With The Amazing Adventures of Kavalier & Clay Michael Chabon has given us an epic tale of World War II and the history of American comic books as seen from the perspective of two Jewish cousins, Sammy Clay and Joseph Kavalier. Together they create the famous comic strip The Escapist, which chronicles the adventures of the eponymous Nazi-fighting master of elusion. Joe Kavalier has arrived in New York after escaping from Prague, having been forced to leave the rest of his family behind, unprotected from the Nazi regime. Sammy dreams of making it big in the world of comics, while Joe thinks of nothing but liberating his parents, grandfather and younger brother. Sammy and Joe’s newfound success finds them at the epicentre of the new popular culture, mingling with the avant garde and bohemian New Yorkers of the 1930s and ’40s, until war changes everything. It’s the friendship between Joe and Sammy that is the soul of Kavalier & Clay. They may not always be together but their love for each other is what keeps the novel alive.

Kavalier & Clay has a grandeur that suits it ambitious depiction of World War II, the birth of comic books and the pursuit of the American dream. It’s written in a style as if it’s a biography of Sammy and Joe, or a history of American comic books. Chabon includes footnotes that add historical detail, and blends fiction with fact, using stories involving Superman, Will Eisner, Stan Lee, and Salvador Dalí, and interlocking them with the ‘history’ of The Escapist. Chabon is clearly a keen researcher. His novel is strewn with references to people, places and events that greatly enrich but, at times, threaten to overwhelm. But ultimately Kavalier & Clay’s historical style doesn’t add distance; it’s far more intimate than any straight history ever could be.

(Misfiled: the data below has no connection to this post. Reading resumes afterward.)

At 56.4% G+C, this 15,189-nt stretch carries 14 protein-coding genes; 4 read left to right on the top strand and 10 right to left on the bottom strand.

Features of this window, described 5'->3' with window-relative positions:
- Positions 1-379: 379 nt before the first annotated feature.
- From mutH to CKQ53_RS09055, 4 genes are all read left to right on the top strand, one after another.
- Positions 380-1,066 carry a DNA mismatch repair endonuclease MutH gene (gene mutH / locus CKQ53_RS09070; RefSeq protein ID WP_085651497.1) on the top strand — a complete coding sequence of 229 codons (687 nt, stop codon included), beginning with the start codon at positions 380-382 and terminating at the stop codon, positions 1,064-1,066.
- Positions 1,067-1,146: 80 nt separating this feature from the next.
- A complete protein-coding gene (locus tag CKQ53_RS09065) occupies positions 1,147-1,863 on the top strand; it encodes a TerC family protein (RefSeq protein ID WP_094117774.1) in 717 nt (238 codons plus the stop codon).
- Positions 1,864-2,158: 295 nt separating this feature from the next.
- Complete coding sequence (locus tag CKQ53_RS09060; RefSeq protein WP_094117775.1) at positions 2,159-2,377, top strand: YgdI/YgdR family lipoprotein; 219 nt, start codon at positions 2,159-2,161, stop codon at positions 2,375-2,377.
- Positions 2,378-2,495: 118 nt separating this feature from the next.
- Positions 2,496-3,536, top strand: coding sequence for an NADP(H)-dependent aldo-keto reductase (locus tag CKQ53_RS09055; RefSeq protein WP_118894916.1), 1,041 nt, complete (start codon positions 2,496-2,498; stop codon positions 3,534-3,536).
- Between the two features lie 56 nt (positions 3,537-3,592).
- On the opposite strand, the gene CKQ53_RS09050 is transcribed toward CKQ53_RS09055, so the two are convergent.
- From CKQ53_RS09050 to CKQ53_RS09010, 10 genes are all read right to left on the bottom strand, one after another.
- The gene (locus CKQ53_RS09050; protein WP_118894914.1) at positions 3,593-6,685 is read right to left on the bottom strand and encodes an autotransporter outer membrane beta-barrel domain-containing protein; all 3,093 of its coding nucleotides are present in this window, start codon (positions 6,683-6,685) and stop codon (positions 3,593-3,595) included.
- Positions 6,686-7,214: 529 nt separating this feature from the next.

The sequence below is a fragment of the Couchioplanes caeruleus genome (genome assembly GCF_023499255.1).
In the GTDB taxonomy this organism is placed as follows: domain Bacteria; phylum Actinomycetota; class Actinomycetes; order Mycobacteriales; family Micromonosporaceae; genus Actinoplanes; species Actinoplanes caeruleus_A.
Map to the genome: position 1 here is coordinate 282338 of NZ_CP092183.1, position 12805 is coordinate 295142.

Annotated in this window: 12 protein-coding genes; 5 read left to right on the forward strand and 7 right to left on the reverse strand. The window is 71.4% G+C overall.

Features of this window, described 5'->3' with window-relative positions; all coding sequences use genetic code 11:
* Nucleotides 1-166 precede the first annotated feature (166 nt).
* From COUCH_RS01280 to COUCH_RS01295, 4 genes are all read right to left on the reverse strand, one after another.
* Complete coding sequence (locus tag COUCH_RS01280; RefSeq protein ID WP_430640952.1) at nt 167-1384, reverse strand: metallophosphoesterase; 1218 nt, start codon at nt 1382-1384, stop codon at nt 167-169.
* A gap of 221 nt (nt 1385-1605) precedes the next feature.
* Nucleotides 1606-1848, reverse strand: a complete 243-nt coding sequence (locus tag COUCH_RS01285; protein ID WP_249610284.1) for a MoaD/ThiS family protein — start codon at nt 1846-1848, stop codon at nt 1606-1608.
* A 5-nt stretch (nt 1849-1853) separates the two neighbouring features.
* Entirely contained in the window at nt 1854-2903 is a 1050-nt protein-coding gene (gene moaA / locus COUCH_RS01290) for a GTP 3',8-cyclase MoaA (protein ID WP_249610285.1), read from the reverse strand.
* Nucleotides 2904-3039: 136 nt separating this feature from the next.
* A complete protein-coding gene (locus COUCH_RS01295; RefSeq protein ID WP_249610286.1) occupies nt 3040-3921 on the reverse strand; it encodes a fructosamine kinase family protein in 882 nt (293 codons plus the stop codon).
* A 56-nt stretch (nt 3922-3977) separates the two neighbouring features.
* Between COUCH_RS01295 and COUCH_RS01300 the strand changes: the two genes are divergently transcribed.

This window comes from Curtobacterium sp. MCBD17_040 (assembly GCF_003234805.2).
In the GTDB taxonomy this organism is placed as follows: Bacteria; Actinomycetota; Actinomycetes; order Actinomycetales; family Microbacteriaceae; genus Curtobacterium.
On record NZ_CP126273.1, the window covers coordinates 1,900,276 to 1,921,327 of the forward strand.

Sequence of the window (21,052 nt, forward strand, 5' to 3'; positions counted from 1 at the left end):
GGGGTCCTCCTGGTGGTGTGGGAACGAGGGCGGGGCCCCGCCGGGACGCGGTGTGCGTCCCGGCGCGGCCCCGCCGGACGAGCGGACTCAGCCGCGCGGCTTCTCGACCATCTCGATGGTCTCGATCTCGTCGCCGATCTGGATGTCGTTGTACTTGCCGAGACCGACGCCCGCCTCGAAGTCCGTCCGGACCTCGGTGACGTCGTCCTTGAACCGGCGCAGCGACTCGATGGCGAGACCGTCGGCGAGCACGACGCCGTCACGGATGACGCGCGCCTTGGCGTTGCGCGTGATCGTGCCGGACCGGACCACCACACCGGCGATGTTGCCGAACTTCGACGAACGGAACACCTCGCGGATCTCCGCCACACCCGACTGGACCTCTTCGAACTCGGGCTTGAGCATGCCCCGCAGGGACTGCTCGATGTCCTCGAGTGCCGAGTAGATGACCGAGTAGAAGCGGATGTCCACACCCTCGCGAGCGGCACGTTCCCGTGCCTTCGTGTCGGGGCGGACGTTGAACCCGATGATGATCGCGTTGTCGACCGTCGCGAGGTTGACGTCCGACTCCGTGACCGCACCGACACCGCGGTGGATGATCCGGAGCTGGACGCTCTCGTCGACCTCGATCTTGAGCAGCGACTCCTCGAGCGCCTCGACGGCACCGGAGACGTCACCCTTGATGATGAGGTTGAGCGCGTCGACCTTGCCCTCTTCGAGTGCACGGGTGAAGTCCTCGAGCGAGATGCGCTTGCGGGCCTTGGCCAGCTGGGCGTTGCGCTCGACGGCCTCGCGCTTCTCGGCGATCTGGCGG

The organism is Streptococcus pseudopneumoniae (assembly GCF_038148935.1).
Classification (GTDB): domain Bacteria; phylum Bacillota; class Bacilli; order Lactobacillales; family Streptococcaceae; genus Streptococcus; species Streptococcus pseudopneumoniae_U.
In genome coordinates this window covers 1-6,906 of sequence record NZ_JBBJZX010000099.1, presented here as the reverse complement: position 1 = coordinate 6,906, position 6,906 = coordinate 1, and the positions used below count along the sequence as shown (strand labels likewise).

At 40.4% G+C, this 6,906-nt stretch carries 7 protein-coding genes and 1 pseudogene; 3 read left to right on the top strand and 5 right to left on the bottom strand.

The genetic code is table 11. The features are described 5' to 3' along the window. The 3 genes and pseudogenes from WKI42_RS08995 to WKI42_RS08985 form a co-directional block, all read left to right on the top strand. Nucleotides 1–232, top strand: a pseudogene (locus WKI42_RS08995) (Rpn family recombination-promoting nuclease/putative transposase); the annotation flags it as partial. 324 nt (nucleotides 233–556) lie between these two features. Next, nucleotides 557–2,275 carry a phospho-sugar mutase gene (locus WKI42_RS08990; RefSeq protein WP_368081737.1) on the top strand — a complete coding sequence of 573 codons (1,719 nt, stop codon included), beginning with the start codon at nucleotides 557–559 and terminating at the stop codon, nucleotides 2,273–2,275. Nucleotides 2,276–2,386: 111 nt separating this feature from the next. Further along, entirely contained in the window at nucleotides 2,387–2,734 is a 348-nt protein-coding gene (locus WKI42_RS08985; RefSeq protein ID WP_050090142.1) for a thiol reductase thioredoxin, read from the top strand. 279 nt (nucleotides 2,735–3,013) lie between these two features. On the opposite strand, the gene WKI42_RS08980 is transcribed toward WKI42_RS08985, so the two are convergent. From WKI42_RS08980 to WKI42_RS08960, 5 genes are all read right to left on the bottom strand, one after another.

Kavalier & Clay has elements of a comic book adventure but grown up, fleshed out and made real. Over the past few decades comic books have earned the right to be considered a serious art form capable of expressing complex stories. In 1992 Art Spiegelman was awarded a Pulitzer Prize Special Award for Maus, a graphic novel biography of the author’s father, Holocaust survivor Vladek Spiegelman. Joe Kavalier foresees the future of the comic book. He sees its beauty and ability to capture truth through modern folklore. Kavalier & Clay owes more than just its subject matter to comic books; it’s a magical, enthralling, larger-than-life adventure. That being said it felt heartbreakingly genuine. I honestly had to remind myself not to get so involved but it was like I was inhabiting the world Chabon had created.

The Amazing Adventures of Kavalier & Clay is lyrical and playful, and so beautifully written that I almost didn’t care what happened next, I was engrossed in the journey. It is, by turns, funny, hauntingly sad, erudite and yet unpretentious. The novel has everything to do with the events of World War II, its spectre looms over the characters’ lives but the horrors of warfare are never really described. Instead the pain of war is told from the perspective of those, like Joe, that are isolated from it.

Since its publication Kavalier & Clay has been heaped with praise (including the Pulitzer Prize for Fiction in 2001), and rightly so, it’s one of my new favourite books. Sammy and Joe both possess a combination of innocence, determination, and melancholy that I found endearing and the story is captivating. I love a book that manages to blend the beauty and sadness of life, a sense of fun and a brilliant plot, and this is most definitely it.